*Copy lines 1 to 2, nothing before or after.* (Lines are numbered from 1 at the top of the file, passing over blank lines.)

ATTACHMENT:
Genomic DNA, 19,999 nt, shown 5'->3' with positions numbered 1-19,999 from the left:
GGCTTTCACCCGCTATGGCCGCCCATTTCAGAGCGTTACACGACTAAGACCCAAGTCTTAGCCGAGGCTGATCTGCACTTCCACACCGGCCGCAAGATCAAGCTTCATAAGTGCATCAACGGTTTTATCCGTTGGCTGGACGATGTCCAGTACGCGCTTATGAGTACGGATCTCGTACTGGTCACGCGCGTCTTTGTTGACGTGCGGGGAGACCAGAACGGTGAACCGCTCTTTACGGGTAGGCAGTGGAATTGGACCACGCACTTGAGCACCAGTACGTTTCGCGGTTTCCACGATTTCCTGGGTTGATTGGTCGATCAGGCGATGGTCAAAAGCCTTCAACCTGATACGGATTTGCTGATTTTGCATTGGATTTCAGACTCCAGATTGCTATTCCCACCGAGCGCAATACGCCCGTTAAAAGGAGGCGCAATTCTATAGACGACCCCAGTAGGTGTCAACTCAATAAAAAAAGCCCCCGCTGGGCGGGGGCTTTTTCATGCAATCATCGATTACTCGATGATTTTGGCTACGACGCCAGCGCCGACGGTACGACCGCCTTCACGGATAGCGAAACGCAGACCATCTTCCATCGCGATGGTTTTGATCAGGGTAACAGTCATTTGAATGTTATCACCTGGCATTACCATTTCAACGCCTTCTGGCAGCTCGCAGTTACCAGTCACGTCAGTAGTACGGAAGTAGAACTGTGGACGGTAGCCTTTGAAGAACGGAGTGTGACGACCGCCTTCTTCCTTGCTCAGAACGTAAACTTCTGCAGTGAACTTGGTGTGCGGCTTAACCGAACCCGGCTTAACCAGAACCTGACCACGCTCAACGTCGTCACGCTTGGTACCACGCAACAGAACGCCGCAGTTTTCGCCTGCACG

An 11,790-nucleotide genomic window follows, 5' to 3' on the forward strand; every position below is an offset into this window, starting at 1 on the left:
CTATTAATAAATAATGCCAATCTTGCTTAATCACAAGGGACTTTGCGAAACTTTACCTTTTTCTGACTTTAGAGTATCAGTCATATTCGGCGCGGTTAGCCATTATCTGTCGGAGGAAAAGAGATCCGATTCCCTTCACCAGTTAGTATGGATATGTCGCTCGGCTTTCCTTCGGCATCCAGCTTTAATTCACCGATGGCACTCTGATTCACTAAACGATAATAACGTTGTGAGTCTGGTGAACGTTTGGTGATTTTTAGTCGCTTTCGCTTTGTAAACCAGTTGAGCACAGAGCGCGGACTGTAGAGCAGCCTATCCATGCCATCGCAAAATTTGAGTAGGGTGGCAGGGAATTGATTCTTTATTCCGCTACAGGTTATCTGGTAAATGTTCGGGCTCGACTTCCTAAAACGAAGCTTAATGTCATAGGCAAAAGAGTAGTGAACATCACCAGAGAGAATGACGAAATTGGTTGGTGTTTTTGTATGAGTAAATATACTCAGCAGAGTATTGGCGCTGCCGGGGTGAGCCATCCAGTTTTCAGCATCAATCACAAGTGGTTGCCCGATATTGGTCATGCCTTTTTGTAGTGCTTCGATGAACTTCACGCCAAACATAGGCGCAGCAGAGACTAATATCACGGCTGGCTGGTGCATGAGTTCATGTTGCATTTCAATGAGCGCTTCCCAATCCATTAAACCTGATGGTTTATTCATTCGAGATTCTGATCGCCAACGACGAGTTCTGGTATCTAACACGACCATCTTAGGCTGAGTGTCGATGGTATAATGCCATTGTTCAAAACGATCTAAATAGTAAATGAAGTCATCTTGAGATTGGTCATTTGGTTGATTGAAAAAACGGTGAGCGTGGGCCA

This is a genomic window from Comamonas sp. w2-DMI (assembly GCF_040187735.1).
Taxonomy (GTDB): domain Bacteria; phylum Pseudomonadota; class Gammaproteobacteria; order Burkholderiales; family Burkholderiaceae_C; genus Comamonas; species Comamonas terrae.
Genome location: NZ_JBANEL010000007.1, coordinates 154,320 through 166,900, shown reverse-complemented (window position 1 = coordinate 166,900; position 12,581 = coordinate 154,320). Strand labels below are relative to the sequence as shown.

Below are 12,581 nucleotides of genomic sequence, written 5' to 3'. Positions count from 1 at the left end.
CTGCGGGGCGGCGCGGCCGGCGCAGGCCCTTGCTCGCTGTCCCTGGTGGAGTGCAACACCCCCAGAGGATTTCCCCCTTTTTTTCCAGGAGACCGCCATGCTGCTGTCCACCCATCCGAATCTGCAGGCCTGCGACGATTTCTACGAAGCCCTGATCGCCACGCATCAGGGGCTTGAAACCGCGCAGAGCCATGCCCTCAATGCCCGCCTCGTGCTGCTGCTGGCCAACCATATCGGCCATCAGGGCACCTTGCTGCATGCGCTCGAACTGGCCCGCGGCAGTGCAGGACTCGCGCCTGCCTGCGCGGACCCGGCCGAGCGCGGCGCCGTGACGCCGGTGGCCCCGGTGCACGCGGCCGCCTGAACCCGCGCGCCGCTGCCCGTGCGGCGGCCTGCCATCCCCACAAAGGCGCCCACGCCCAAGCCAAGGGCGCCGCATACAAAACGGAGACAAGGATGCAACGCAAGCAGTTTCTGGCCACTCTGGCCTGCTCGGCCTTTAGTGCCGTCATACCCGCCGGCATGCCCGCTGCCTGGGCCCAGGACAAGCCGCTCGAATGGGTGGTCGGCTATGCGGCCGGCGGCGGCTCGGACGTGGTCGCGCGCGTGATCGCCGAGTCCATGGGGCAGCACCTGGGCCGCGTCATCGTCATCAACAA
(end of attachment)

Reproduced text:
Genomic DNA, 19,999 nt, shown 5'->3' with positions numbered 1-19,999 from the left:
GGCTTTCACCCGCTATGGCCGCCCATTTCAGAGCGTTACACGACTAAGACCCAAGTCTTAGCCGAGGCTGATCTGCACTTCCACACCGGCCGCAAGATCAAGCTTCATAAGTGCATCAACGGTTTTATCCGTTGGCTGGACGATGTCCAGTACGCGCTTATGAGTACGGATCTCGTACTGGTCACGCGCGTCTTTGTTGACGTGCGGGGAGACCAGAACGGTGAACCGCTCTTTACGGGTAGGCAGTGGAATTGGACCACGCACTTGAGCACCAGTACGTTTCGCGGTTTCCACGATTTCCTGGGTTGATTGGTCGATCAGGCGATGGTCAAAAGCCTTCAACCTGATACGGATTTGCTGATTTTGCATTGGATTTCAGACTCCAGATTGCTATTCCCACCGAGCGCAATACGCCCGTTAAAAGGAGGCGCAATTCTATAGACGACCCCAGTAGGTGTCAACTCAATAAAAAAAGCCCCCGCTGGGCGGGGGCTTTTTCATGCAATCATCGATTACTCGATGATTTTGGCTACGACGCCAGCGCCGACGGTACGACCGCCTTCACGGATAGCGAAACGCAGACCATCTTCCATCGCGATGGTTTTGATCAGGGTAACAGTCATTTGAATGTTATCACCTGGCATTACCATTTCAACGCCTTCTGGCAGCTCGCAGTTACCAGTCACGTCAGTAGTACGGAAGTAGAACTGTGGACGGTAGCCTTTGAAGAACGGAGTGTGACGACCGCCTTCTTCCTTGCTCAGAACGTAAACTTCTGCAGTGAACTTGGTGTGCGGCTTAACCGAACCCGGCTTAACCAGAACCTGACCACGCTCAACGTCGTCACGCTTGGTACCACGCAACAGAACGCCGCAGTTTTCGCCTGCACG